A game theory guide to Theresa May's negotiation strategy

A game theory guide to Theresa May's negotiation strategy

by Mike Nevin
article from Thursday 19, January, 2017

THE PRIME MINISTER'S Brexit speech on January 17th marked the opening move in the negotiation process that will lead to the UK’s departure from European Union. The UK’s best strategy through these negotiations will depend upon how the other side responds. Clues are offered, however, by Game Theory, defined as “the study of models of conflict and co-operation between intelligent rational decision makers.”

1. The opening move. Game Theory suggests that the person making the opening move should propose co-operation to arrive at a mutually beneficial solution. The PM’s offer of a “bold and ambitious free-trade agreement” between the UK and her EU partners meets this criterion. Under her proposals, the UK would leave the Single Market, and so regain control over her borders, laws and finances, but continue to offer all EU Member States tariff-free access to British markets, provided they do the same.

2. The response. As demonstrated by The Prisoner’s Dilemma, the EU’s optimal response would be to co-operate. In their initial responses to the PM’s speech, some EU leaders did make positive noises, welcoming the clarity of her approach. However, Game Theory suggests that, unless trust between two parties is high, one party may believe it has more to gain by ending co-operation and pursuing a “beggar my neighbour” policy, advancing their own interests at the expense of the other party. In his Brexit speech on October 7th 2016, President Hollande of France declared that “There must be a threat, there must be a risk, there must be a price.” 

3. The principle of reciprocity. Happily for the long-suffering citizens of France, they will shortly be shot of the most incompetent and unpopular President in the history of the Fifth Republic. So what he has to say on the subject is irrelevant. What is more worrying is that certain EU leaders have strongly criticised British Ministers for suggesting that Hollande’s approach is not helpful, while refraining from any comment on what he said back in October – suggesting that they agree with his position. Which begs the question – who on earth wants to be a member of any club that threatens to punish them should they decide to leave? 

Should the EU adopt Hollande’s policy of vindictive retribution, however, then Game Theory gives clear guidance on the UK’s response. The very worst response would be to continue to co-operate. Game Theory indicates that the best strategy in the face of threats from the other side is “tit-for-tat”, or “do unto others as they do unto you.” Comments over the past week by the Prime Minister, the Chancellor of the Exchequer and the Foreign Secretary have made it clear that the UK will retaliate against any attempt to “punish” the UK for its temerity in exiting the EU. So, for example, should the EU impose a 10% tariff on UK exports to the single market, the UK should reciprocate by imposing a 10% tariff on any EU imports to the UK.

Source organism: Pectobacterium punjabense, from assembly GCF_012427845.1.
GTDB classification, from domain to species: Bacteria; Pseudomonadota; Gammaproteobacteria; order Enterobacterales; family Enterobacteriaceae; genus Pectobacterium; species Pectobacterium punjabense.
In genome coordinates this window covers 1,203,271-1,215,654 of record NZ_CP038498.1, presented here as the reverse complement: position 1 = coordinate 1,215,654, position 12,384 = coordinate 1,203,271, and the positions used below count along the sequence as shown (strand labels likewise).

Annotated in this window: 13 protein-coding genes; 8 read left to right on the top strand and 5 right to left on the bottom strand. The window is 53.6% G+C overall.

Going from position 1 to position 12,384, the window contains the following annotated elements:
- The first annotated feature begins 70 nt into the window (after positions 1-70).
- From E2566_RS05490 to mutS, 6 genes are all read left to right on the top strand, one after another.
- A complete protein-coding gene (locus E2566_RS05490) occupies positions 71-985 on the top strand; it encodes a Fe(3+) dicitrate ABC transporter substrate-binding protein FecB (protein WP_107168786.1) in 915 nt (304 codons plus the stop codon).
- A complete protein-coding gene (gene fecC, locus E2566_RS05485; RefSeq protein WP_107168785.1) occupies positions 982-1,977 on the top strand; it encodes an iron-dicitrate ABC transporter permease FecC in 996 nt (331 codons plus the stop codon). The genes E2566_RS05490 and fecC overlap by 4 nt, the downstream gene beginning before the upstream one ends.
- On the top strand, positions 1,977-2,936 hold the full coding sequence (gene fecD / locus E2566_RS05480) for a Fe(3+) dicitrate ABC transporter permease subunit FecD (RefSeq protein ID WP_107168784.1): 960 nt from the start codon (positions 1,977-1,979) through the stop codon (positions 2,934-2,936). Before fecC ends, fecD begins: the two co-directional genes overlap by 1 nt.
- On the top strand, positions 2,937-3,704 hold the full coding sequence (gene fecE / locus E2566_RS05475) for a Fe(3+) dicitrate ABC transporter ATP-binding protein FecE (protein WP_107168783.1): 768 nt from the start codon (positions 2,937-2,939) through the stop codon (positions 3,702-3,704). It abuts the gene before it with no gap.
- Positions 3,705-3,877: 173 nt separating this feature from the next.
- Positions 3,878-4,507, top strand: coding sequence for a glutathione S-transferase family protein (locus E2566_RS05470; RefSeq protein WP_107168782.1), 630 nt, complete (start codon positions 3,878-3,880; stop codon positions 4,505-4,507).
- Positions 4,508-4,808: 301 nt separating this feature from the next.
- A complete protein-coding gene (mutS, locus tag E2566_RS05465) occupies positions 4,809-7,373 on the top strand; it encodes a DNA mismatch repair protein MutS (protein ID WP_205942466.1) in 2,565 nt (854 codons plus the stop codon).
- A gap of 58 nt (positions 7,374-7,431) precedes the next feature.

4. Know your BATNA. The Prime Minister spelt out her BATNA – Best Alternative To a Negotiated Agreement – on January 17th when she stated that “no deal is better than a poor deal”. This is the strongest possible BATNA as it signals that the UK is prepared to walk away, so cannot be held to ransom by the EU. Under this scenario, UK–EU trading relationships would be governed by World Trade Organisation rules, with the UK free to pursue trade deals with the rest of the world on a bilateral basis. 

5. Apply leverage and be prepared to “divide and rule”. By referring to security issues in her speech, the PM subtly alluded to the possibility that the UK’s military support to other EU Member States might be compromised if they seek to pursue a punitive policy against the UK during Brexit negotiations. While this has provoked predictable criticism from europhiles, it seems to me to be simple common sense. I can’t think of a single example of a nation giving military support to another nation that is attacking it economically. As the Prime Minister stated, such an approach could not be regarded as that of a friend. And interestingly, after her speech, the President of the EU Council, Donald Tusk of Poland, adopted a notably more conciliatory tone than in some of his earlier statements, or indeed than the views expressed by some of his colleagues from Western European Member States. Could his more moderate approach by any chance have anything to do with anxiety in his native land and the Baltic States about potential threats from the East?

Conclusion: The PM and her Ministers have played their hand well in the first move of the Brexit Game. How it progresses from here depends upon the response of the EU. It is to be hoped that the EU will also enter into co-operative mode, leading to a mutually beneficial Clean Brexit and UK-EU Free Trade Agreement in 2019. However, there is a real risk that negotiations could break down, not because of disagreements between the EU and the UK, but because of fractures within the EU itself. Eastern Members like Poland and the Baltic States may wish to pursue a co-operative strategy but be frustrated by Western Members foolishly seeking to “make an example” of the UK in a misguided attempt to dissuade other Member States from leaving. In that case, the UK’s second best strategy is clear – to leave the negotiating table, cancel subscriptions to the EU, and continue to trade with EU Member States under WTO rules.

In either event, the Prime Minister’s January 17th speech may in time come to be regarded as a case study in the successful application of Game Theory.

You can read more of Mike Nevin at his blog the www.goldenguinea.com

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